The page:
Editor’s note: Civil Beat asked candidates to answer some questions about where they stand on various issues and what their priorities will be if elected.
The following came from Robert Bunda, one of four candidates for Honolulu City Council District 2, which covers Mililani Mauka, Wahiawa, Mokuleia, Waialua, Haleiwa, Pupukea, Sunset Beach, Kahuku, Laie, Hauula, Punaluu, Kahana, Kaaawa, Kualoa, Waiahole and Kahaluu. The others are Heidi Tsuneyoshi, Choon James and Dave Burlew.
1. How do you think the city should pay for the operation and maintenance of rail once it’s built?
Opponents of rail consistently point to operation and maintenance costs as the most worrisome aspect of the project. The fear, especially in my district, is that property taxes could increase to meet this expense. I would argue against it. As part of an integrated rail/bus/Handi-Van transportation system, the operating costs of rail is a city responsibility but the benefits of rail spill over to the state as the largest public land owner along the corridor.
To appreciate the full impact of rail, it must be viewed not only as a public transportation system but as a game changing approach to affordable housing. Transient-oriented development (TOD) promotes a mix of residential and retail development that provides employment opportunities as well as housing along the corridor. This stimulates general excise tax revenue for the state as well as property tax revenue for the city. In addition to its many other benefits, TOD should be regarded as a long-term funding source to mitigate the cost of operation and maintenance of rail.
2. A recent survey found that homelessness remains a problem on Oahu. What should be done? Do you support an islandwide sit-lie ban? Why or why not?
It is all too obvious that homelessness is a growing problem on Oahu. It is also clear that we need to pursue long-term solutions, the most practical being an increase in the public housing inventory. We should also provide rapid re-housing and rental assistance for people who lack basic qualifications for such, especially families with nowhere else to go. Public-private partnerships and collaborative efforts by the city and state are proving successful in getting homeless families into shelters.
While we need to assist people who are in transition between life on the street and a safe place to call their own, it’s not just an issue of finding adequate shelter space. We must also provide intensive services to those with mental health and substance abuse issues. It is painfully apparent that random acts of violence against residents and visitors is likely to increase without such intervention. For this reason, I support an islandwide sit-lie ban. It has become a public health and safety issue and I place the safety of our residents over the refusal of mentally ill homeless people to accept the help that is offered to them.
3. Oahu has one of the most expensive housing markets in the country. What specific proposals do you have to make housing more affordable?
The lack of affordable housing is a chronic issue in our city. Although I support requirements to include a percentage of affordable units in new housing projects, I think we should also curb luxury developments until the inventory of affordable condominiums and homes approaches a more balanced ratio. But that alone won’t be enough.
A growing number of cities, including resort communities, are using community land trusts to deal with the skyrocketing costs of housing. Here in Hawaii, land banking has long been used to protect important agricultural and conservation resources. The use of land banking to address our affordable housing needs is a relatively new twist to an old idea. In this scenario the city or state government provides land for a project and retains ownership of the land. When the owner of a housing unit on the land wants to sell, the trust has the first right to repurchase the unit at a predetermined price, keeping the housing permanently affordable for low and moderate-income families.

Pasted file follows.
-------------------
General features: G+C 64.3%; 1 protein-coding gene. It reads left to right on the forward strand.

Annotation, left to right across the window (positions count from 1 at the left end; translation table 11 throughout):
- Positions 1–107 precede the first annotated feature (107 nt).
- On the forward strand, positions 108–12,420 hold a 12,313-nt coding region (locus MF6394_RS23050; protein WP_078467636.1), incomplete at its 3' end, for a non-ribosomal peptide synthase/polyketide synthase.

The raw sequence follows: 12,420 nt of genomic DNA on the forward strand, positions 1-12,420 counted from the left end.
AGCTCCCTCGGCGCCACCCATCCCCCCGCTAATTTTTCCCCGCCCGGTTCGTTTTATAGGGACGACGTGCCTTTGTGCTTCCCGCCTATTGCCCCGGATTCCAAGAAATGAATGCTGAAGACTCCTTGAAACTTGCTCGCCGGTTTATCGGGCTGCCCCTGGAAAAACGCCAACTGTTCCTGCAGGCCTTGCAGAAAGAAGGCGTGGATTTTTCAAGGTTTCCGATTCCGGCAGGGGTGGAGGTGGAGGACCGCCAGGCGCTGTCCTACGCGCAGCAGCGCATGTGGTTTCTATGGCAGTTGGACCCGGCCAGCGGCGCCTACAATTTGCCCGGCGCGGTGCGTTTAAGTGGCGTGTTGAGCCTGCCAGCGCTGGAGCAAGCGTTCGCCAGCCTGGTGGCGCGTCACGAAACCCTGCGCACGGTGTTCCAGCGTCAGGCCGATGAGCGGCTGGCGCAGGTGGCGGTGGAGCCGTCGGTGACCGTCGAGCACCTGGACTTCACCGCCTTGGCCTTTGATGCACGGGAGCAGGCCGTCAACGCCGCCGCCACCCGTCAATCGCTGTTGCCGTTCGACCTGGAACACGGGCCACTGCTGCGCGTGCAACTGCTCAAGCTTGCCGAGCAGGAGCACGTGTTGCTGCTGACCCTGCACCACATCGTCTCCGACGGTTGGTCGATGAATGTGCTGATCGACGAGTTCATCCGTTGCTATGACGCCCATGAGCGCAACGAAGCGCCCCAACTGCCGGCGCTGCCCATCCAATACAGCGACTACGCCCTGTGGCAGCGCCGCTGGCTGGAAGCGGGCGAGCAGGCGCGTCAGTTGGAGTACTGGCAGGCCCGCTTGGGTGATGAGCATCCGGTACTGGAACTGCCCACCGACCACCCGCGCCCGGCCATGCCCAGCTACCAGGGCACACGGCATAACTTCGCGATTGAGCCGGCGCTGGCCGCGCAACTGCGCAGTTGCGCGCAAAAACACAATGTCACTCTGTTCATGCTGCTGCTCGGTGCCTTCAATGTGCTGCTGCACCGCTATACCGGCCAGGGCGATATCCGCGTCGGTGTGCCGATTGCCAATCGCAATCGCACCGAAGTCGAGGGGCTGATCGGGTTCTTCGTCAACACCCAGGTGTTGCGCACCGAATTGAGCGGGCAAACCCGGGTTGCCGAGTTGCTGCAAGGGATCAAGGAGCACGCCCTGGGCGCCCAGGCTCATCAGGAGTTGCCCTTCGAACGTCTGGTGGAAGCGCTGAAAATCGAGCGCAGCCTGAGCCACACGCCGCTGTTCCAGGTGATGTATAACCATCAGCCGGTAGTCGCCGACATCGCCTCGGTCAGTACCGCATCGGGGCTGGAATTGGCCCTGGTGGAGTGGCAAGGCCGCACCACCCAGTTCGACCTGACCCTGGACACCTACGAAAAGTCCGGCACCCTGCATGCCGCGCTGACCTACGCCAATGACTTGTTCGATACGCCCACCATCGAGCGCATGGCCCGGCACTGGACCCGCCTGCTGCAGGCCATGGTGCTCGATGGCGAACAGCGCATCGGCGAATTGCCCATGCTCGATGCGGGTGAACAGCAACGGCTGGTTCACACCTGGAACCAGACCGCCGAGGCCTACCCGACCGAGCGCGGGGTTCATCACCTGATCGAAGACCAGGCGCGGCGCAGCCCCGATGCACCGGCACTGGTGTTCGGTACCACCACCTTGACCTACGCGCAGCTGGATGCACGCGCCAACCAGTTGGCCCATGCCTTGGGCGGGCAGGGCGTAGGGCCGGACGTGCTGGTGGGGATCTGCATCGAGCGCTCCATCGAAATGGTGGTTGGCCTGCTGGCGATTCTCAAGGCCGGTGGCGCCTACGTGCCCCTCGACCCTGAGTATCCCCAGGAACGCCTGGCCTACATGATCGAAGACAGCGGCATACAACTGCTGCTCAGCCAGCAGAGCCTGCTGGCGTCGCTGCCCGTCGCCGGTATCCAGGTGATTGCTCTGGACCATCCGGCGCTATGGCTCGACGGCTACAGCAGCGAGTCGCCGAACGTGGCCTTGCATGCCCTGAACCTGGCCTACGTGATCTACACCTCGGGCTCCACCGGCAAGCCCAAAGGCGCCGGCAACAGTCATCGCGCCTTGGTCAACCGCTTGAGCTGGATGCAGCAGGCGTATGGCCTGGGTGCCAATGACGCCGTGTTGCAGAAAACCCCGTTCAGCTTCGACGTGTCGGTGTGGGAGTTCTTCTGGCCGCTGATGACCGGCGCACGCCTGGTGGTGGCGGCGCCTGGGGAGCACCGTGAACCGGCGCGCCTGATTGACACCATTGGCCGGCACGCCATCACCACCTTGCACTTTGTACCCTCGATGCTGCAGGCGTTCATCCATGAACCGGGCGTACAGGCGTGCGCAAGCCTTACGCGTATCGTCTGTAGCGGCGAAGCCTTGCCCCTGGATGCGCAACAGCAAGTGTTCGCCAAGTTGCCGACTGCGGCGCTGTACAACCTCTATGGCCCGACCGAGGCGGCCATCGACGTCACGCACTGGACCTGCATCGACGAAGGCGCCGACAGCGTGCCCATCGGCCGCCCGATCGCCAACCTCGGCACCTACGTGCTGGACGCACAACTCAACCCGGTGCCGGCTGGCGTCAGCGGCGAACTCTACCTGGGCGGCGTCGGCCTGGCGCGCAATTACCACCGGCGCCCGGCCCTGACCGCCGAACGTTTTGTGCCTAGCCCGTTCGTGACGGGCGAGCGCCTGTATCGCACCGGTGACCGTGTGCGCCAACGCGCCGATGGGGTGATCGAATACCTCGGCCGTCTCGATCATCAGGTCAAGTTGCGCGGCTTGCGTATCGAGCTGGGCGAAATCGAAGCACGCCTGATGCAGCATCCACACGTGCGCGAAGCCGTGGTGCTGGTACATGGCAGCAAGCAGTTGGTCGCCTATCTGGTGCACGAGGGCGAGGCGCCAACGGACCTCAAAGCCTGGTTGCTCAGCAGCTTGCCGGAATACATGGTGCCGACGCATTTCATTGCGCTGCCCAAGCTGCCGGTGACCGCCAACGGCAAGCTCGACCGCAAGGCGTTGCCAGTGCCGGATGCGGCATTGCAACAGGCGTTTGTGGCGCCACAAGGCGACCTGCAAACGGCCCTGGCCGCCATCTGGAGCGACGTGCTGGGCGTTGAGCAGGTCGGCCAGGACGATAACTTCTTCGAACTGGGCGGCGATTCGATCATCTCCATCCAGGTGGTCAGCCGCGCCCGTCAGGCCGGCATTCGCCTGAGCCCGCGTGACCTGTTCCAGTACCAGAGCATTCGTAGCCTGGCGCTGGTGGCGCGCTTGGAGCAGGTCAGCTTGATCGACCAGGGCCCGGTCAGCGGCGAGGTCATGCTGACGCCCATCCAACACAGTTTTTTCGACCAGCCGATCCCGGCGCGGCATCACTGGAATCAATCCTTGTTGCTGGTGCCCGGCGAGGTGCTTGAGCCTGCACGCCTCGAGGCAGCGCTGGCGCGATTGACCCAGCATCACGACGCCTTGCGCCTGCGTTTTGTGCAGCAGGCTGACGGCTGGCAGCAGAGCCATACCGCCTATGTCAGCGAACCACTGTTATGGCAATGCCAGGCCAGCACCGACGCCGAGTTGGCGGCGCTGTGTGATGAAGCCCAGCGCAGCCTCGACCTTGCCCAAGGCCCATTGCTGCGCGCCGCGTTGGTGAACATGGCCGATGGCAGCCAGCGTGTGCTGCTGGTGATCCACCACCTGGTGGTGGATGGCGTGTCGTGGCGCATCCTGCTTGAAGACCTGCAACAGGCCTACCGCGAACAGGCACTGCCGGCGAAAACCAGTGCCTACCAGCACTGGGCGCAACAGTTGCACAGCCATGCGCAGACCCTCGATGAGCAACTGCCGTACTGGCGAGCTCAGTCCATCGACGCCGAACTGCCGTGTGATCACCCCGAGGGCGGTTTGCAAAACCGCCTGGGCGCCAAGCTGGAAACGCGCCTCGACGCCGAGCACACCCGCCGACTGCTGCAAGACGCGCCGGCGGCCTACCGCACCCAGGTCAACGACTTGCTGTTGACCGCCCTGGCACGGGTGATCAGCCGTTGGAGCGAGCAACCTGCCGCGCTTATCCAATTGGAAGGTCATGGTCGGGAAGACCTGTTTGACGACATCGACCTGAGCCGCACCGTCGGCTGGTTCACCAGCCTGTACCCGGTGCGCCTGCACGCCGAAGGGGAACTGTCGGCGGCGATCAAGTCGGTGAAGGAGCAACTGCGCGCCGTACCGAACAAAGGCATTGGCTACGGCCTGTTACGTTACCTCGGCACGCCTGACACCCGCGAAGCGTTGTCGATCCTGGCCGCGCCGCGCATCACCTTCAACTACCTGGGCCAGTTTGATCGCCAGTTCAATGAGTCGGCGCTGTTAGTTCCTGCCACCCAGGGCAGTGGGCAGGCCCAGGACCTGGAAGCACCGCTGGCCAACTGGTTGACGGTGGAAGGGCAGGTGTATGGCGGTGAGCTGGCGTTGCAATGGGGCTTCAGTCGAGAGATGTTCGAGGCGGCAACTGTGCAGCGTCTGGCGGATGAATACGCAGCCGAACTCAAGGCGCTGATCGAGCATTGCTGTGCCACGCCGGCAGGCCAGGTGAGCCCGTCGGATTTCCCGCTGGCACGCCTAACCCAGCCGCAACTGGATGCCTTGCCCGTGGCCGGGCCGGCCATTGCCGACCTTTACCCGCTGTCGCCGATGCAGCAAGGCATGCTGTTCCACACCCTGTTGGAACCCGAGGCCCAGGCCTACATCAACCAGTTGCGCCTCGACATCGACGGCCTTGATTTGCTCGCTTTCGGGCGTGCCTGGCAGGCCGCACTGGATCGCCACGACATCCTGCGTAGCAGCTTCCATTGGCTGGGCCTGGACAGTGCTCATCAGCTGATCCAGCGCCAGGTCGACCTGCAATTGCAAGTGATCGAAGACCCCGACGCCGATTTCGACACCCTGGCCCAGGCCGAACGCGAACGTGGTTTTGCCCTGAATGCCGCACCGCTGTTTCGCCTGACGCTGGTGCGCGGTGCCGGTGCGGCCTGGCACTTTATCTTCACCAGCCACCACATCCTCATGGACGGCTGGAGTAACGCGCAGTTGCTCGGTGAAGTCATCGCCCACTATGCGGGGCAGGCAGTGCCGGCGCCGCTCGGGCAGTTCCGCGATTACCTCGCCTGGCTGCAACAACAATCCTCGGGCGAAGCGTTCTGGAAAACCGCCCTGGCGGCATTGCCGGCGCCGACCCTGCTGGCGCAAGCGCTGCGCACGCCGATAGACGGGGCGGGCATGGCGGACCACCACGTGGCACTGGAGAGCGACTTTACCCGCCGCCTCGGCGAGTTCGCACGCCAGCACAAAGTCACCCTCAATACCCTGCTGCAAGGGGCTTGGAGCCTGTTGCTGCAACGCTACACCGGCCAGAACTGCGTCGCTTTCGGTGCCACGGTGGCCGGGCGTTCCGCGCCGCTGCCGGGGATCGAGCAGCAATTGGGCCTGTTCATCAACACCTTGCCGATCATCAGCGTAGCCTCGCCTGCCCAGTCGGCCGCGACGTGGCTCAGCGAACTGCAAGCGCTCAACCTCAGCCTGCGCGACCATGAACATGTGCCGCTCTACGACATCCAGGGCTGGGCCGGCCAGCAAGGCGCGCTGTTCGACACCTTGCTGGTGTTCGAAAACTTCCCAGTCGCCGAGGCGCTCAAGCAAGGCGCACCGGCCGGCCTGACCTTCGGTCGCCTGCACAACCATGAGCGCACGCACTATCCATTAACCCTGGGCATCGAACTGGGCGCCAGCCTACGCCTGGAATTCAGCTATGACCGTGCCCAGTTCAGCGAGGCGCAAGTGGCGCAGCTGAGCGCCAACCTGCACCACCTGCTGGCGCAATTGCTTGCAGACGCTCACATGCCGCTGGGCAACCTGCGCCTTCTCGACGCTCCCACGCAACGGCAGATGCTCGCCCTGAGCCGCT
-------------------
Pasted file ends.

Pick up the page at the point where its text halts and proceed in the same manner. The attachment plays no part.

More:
To ensure the survival of Hawaii’s middle class, we need to curb real estate speculation that drives up the cost of owning a home and increases the property tax burden on homeowners.
4. Honolulu has some of the worst traffic congestion in the nation. Some see rail as part of the solution. What else should the city do to alleviate congestion?
Transit-oriented development should help relieve the pressure for development in rural areas. Focusing growth along the transit corridor will ease the stress on our roadways. A rail and bus system with park and ride facilities for rural commuters will provide alternatives that can also reduce traffic congestion.
On the North Shore, residents know the frustration of sitting in traffic that seems to go on forever. Tourists add to the congestion and chronic traffic delays from Haleiwa to Kahuku. I will work with the city Department of Transportation Services and the state Department of Transportation to devise a workable plan for traffic mitigation, especially during surf season.
The Laniakea impasse is an example of a traffic sore spot that has residents begging for a solution. I believe we should reinstall the parking barriers at Laniakea to provide immediate relief for residents until a permanent solution can be devised. Realistically, a highway realignment could take years. Crosswalks and guard rails have been dismissed as impractical or dangerous. The parking barriers should be reinstated as soon as legally possible.
I would also encourage city and state transportation departments to work together to develop common-sense solutions for other traffic trouble spots on the island.
5. Does the city need to boost its revenue? If so, how should that be done?